>     <mailto:brian.goetz at oracle.com>> wrote:
>         I did a quick look at the code, this would be very easy to
>         implement by piggybacking on top of the existing checking for
>         stream re-use.  Just as
>            Stream s = ...
>            s.forEach(...)
>            s.forEach(...) // throws ISE
>         fails because the stream is being "reused", we can have future
>         stream operations fail with ISE if they are initiated after the
>         stream is closed.  For the example behavior you suggest,
>         probably anything could happen.  But we can make a good-faith
>         effort to prevent future stream operations from proceeding
>         (which, Mike noted, is more than a lot of the existing
>         Autocloseable IO classes do.)
>         On 6/18/2013 12:30 PM, Sam Pullara wrote:
>             I am very much in favor of a way to signal to the stream to
>             relinquish resources so that you don't have to exhaust it to
>             ensure that it is cleaned up. That said, without things like
>             takeWhile() I'm not sure that there are many cases where you
>             can close the stream unless you are in an exception state.
>             What would be the semantics of something like this:
>             Stream stream = list.stream();
>             stream.forEach(o -> stream.close());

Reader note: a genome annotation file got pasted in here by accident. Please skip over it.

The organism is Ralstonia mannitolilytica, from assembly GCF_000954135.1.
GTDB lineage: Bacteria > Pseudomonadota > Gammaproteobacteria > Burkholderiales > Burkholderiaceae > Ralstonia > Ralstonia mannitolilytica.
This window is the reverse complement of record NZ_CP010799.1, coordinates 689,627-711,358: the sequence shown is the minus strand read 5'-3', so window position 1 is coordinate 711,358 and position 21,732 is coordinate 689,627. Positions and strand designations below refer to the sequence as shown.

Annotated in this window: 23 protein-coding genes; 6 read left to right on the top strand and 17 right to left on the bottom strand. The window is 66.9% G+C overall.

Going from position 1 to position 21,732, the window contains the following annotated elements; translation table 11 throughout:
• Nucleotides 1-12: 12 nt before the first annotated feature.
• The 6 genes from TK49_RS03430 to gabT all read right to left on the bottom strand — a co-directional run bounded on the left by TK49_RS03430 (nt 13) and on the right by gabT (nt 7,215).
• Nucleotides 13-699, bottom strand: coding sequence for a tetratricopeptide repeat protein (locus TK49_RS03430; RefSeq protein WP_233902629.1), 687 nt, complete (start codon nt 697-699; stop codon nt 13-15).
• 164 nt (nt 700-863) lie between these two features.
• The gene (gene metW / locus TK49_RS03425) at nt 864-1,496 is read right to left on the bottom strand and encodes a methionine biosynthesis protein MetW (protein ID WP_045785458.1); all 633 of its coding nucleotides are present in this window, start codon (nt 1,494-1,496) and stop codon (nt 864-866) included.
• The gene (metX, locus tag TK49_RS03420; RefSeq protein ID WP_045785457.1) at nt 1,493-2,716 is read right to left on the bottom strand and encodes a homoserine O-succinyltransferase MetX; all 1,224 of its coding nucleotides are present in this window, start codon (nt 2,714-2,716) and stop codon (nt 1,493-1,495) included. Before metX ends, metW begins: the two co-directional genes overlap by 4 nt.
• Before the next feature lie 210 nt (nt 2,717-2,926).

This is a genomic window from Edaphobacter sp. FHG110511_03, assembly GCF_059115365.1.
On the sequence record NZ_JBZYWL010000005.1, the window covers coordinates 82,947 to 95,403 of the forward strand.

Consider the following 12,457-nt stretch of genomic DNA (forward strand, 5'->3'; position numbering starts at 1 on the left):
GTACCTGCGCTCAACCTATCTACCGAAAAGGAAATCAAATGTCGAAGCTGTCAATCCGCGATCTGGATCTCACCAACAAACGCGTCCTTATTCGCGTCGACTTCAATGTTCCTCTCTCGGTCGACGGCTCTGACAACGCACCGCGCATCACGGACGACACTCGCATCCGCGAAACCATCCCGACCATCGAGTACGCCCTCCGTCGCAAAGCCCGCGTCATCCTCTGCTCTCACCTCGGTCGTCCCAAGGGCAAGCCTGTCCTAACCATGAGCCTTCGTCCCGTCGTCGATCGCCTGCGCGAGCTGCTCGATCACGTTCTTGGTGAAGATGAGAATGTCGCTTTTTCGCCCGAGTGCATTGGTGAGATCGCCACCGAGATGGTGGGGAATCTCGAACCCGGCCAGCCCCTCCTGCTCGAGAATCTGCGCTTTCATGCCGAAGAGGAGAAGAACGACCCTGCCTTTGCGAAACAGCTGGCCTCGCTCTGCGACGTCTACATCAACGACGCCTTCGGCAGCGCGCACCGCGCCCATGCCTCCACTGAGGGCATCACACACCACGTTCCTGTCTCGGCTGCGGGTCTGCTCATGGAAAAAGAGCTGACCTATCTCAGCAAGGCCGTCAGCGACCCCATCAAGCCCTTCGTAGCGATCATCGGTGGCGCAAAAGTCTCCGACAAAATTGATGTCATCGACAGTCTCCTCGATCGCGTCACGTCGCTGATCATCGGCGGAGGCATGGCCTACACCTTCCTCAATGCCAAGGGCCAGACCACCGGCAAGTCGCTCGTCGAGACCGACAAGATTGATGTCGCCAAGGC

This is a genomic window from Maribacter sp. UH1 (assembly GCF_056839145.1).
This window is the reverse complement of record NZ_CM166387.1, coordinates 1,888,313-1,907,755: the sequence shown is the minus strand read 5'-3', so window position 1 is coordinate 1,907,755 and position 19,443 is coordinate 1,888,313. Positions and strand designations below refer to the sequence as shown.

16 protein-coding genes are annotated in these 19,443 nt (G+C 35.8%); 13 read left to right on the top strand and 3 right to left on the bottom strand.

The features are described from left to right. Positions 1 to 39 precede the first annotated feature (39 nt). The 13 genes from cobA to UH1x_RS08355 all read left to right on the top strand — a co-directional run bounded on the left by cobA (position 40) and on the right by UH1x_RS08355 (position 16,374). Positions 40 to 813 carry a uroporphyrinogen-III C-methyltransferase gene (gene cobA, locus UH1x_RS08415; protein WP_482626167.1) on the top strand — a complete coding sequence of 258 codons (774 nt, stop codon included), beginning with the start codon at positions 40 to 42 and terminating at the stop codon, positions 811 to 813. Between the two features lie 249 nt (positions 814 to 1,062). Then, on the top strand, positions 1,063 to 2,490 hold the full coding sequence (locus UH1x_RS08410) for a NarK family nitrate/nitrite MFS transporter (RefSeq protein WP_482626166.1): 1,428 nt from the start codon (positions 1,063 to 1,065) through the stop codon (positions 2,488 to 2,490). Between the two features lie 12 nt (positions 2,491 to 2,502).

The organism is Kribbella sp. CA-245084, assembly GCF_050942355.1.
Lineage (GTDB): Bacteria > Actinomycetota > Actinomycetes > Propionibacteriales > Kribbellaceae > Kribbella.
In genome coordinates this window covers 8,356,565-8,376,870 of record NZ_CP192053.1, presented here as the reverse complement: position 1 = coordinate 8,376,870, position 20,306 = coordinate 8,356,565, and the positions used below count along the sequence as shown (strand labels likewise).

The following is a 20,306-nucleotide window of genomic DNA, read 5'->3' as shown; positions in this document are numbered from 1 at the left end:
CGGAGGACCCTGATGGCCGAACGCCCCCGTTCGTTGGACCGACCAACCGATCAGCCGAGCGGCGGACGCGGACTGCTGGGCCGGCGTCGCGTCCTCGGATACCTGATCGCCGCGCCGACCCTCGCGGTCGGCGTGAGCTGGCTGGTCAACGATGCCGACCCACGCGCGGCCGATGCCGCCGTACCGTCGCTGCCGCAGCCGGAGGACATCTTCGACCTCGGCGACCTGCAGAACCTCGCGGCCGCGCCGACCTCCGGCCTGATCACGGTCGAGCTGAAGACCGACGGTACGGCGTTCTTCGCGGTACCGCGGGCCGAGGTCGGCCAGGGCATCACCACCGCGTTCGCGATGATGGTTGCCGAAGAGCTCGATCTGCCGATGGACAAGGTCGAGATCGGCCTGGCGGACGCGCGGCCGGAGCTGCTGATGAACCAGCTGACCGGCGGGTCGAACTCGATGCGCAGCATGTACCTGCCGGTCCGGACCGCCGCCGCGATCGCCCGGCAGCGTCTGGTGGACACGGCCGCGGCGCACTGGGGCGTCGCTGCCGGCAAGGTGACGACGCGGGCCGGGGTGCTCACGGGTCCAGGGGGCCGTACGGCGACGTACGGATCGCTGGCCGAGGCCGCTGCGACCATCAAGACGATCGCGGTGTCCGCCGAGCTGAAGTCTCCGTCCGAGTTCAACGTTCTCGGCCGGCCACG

>             Sam
>             On Jun 18, 2013, at 9:05 AM, Brian Goetz
>             <brian.goetz at oracle.com <mailto:brian.goetz at oracle.com>> wrote:
>                 The libraries team added the following methods to
>                 java.io <http://java.io> and java.nio, with discussion
>                 on corelibs-dev:
>                 In java.io.BufferedReader:
>                    Stream<String> lines()
>                 In java.nio.Files, static methods for:
>                    CloseableStream<Path> list(Path dir) throws IOException;
>                    CloseableStream<Path> walk(Path start, int maxDepth,
>                 FileVisitOption... options) throws IOException
>                    CloseableStream<Path> walk(Path start,
>                 FileVisitOption... options) throws IOException
>                    CloseableStream<Path> find(Path start,
>                                             int maxDepth,
>                                             BiPredicate<Path,
>                 BasicFileAttributes> matcher,
>                                             FileVisitOption... options)
>                          throws IOException
>                    CloseableStream<String> lines(Path path, Charset cs)
>                 throws IOException
>                 CloseableStream simply extends Stream and AutoCloseable,
>                 making it suitable for use with try-with-resources:
>                 public interface CloseableStream<T> extends Stream<T>,
>                 AutoCloseable {
>                      void close();
>                 }
>                 Should we consider moving AutoCloseable up to Stream and
>                 friends, and get rid of CloseableStream?